Party leaders spar over swearing in of Becerra replacement

Party leaders spar over swearing in of Becerra replacement
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Republican and Democratic House leaders are sparring over the delayed arrival of the lawmaker elected to replace Rep. Xavier BecerraXavier BecerraHispanic leaders coalesce in support of Lujan Grisham as HHS secretary Clyburn: Biden falling short on naming Black figures to top posts Biden picks first Latino to lead Homeland Security MORE (D-Calif.).

Democratic Rep.-elect Jimmy Gomez, a California state assemblyman, will be sworn in on July 11, more than a month after his June 6 election — a delay that prompted House Majority Leader Kevin McCarthy (R-Calif.) to question Gomez’s dedication to the voters he’ll soon represent.

McCarthy appears particularly indignant about reports that Gomez is delaying his D.C. arrival in order to help California state Democrats pass a climate change bill.


“This unabashed play to politics is an abdication to participate in representative democracy,” McCarthy wrote Tuesday in a letter to House Minority Leader Nancy Pelosi (D-Calif.), California Secretary of State Alex Padilla (D) and Gomez. 

“The Democrat agenda in Sacramento must be made on its merits — not political deal making that leaves over 700,000 of our fellow Californians without a representative to their federal government.”

McCarthy asked Gomez “to report to the United States Congress immediately.” 

The entreaty was not overlooked by Rep. Joseph Crowley (N.Y.), chairman of the House Democratic Caucus, who fired off a letter of his own to McCarthy on Wednesday, accusing the Republican leader of character assassination against Gomez.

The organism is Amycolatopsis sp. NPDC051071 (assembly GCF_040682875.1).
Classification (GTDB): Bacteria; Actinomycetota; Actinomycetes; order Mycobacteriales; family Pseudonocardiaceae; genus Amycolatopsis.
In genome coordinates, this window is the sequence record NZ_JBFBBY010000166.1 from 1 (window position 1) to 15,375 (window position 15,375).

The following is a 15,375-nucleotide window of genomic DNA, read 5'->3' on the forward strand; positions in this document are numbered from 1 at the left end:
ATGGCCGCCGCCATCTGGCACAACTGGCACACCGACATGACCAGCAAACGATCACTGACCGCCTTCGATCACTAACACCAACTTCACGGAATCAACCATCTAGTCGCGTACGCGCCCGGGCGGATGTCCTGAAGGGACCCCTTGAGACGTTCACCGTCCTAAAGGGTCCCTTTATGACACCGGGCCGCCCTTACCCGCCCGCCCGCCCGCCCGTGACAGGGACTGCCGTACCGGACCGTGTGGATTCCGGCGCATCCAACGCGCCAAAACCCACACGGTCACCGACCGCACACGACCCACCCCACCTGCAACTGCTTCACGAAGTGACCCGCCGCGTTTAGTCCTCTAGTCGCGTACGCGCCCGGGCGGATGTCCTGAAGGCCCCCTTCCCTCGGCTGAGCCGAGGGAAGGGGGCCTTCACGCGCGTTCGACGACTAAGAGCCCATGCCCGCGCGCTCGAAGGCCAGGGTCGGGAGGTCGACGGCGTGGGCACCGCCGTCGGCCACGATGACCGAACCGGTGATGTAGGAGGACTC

“It is disappointing that you have chosen to acknowledge the start of a new member's congressional career with such an unfounded attack on his character,” Crowley wrote. “It is my hope you will retract your statements and welcome to Congress Representative-elect Gomez at the appropriate time and date for him to begin his tenure.”

Becerra, the former Democratic Caucus chairman, resigned from Congress on Jan. 24 to become California’s attorney general. The special election to replace him took place on April 4, followed by a runoff contest on June 6.

McCarthy contrasted Gomez’s timeline with those of newly elected Republican Reps. Karen Handel (Ga.) and Ralph Norman (S.C.), who were sworn in on Monday, less than a week after being elected.

If the delay persists, McCarthy added, Gomez should resign so voters in his Los Angeles district “can elect someone ready to serve on Day One.” 

Crowley shot back that McCarthy omitted a third Republican — Rep. Greg Gianforte — who was sworn in last week, 27 days after his special election victory in Montana. Gianforte’s race was mired in scandal after he assaulted a reporter the night before the election. He pleaded guilty to misdemeanor assault on June 12 and was sentenced to 40 hours of community service, 20 hours of anger management counseling and a $385 fine.  

“Surely, you would not consider pleading guilty to assault to be a more acceptable reason for a delay than state legislative responsibilities?” Crowley wrote to McCarthy.